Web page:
The Seventh Word:
“Father, I entrust my spirit into your hands!”
Copyright © 2007, Linda E. S. Roberts. For permission to use this picture, please contact Mark.
Two of the last seven “words” of Jesus were quotations from the Psalms. Earlier, Jesus had quoted Psalm 22, “My God, my God, why have you abandoned me?” to express his anguish. Later, he borrowed from Psalm 31, which comes to us from Luke as, “Father, I entrust my spirit into your hands.”
On an obvious level, Jesus was putting his post mortem future in the hands of his Heavenly Father. It was as if he was saying, “Whatever happens to me after I die is your responsibility, Father.”
But when we look carefully at the Psalm Jesus quoted, we see more than what at first meets our eyes. Psalm 31 begins with a cry for divine help:
O LORD, I have come to you for protection;
don’t let me be disgraced.
Save me, for you do what is right. (v. 1)
But then it mixes asking for God’s deliverance with a confession of God’s strength and faithfulness:
I entrust my spirit into your hand.
Rescue me, LORD, for you are a faithful God. (v. 5)
By the end, Psalm 31 offers praise of God’s salvation:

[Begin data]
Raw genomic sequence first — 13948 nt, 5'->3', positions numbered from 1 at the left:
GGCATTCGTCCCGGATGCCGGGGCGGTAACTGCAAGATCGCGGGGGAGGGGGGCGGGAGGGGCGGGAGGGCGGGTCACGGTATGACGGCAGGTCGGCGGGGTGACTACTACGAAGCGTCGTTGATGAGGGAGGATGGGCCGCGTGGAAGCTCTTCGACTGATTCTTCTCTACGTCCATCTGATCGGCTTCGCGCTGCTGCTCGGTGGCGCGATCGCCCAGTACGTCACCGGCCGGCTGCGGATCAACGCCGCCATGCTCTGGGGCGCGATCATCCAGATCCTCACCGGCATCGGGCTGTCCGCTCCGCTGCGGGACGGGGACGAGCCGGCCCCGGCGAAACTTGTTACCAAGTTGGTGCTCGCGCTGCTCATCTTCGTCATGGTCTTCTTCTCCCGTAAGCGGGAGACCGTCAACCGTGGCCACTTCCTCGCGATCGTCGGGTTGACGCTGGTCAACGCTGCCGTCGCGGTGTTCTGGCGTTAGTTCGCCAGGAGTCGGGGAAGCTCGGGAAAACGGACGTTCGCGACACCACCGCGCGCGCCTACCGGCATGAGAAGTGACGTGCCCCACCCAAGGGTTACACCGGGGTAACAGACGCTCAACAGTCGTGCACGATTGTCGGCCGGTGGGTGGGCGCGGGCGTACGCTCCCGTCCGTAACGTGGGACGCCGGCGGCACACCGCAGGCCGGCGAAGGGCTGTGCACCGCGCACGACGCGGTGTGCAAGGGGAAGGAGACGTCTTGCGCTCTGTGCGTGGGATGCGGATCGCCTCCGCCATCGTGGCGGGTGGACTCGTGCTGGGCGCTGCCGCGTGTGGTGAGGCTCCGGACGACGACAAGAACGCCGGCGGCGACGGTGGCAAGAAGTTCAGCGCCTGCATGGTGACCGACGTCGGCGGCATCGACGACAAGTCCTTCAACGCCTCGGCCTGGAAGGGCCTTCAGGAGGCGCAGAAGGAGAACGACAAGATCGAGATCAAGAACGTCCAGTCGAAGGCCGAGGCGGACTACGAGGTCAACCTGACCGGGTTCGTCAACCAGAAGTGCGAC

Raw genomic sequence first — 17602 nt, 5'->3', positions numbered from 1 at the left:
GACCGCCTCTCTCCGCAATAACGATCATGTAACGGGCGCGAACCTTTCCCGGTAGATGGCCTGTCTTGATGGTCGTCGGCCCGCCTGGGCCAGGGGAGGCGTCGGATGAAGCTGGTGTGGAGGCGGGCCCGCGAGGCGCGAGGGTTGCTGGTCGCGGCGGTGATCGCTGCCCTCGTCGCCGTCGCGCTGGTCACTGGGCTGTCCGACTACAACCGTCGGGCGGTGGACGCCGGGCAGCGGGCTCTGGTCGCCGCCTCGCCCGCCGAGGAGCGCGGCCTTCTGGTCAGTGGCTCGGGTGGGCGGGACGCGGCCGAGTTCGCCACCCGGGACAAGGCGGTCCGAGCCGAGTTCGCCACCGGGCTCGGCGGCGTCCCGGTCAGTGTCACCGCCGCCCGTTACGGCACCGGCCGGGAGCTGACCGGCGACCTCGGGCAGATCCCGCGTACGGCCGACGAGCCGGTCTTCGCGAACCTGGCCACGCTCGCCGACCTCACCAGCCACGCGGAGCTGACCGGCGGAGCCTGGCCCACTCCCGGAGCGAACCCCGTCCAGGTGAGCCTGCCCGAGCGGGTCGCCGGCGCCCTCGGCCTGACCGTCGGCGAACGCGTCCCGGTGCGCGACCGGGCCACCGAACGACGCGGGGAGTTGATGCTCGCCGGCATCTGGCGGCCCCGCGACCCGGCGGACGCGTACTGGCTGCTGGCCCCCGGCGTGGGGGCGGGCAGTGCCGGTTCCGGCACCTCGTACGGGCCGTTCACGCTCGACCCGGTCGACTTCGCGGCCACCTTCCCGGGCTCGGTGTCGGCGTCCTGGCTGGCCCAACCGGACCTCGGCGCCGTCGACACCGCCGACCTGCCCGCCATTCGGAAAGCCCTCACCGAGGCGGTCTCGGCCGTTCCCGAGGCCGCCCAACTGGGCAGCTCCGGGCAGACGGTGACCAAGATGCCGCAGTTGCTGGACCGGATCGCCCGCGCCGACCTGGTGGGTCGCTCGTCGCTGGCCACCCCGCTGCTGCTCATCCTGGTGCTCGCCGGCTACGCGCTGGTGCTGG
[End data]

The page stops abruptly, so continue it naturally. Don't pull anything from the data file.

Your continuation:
Praise the LORD,
for he has shown me the wonders of his unfailing love.
He kept me safe when my city was under attack. (v. 21)
By quoting a portion of Psalm 31, therefore, Jesus not only entrusted his future to his Father, but also implied that he would be delivered and exonerated. No, God would not deliver him from death by crucifixion. But beyond this horrific death lay something marvelous. “I entrust my spirit into your hands” points back to the familiar suffering of David in Psalm 31 and forward to the resurrection of Jesus.
Questions for Reflection
Have you put your life and, indeed, your life beyond this life, in God’s hands? How do you experience God’s salvation through Christ in your life today?
Gracious Lord, even as you once entrusted your spirit into the hands of the Father, so I give my life to you. I trust you, and you alone, to be my Savior. I submit to your sovereignty over my life and seek to live for your glory alone. Here I am, Lord, available to you, both now and in the future.
How good it is to know, dear Lord, that the cross was not the end for you. As you entrusted your spirit into the Father’s hands, you did so in anticipation of what was to come. So we reflect upon your death, not in despair, but in hope. With Good Friday behind us, Easter Sunday is on the horizon. Amen.
Resources for Lent, Holy Week, and Easter
The Seven Last Words of Christ: Reflections for Holy Week
(the seven-part series, of which today’s post is part 7)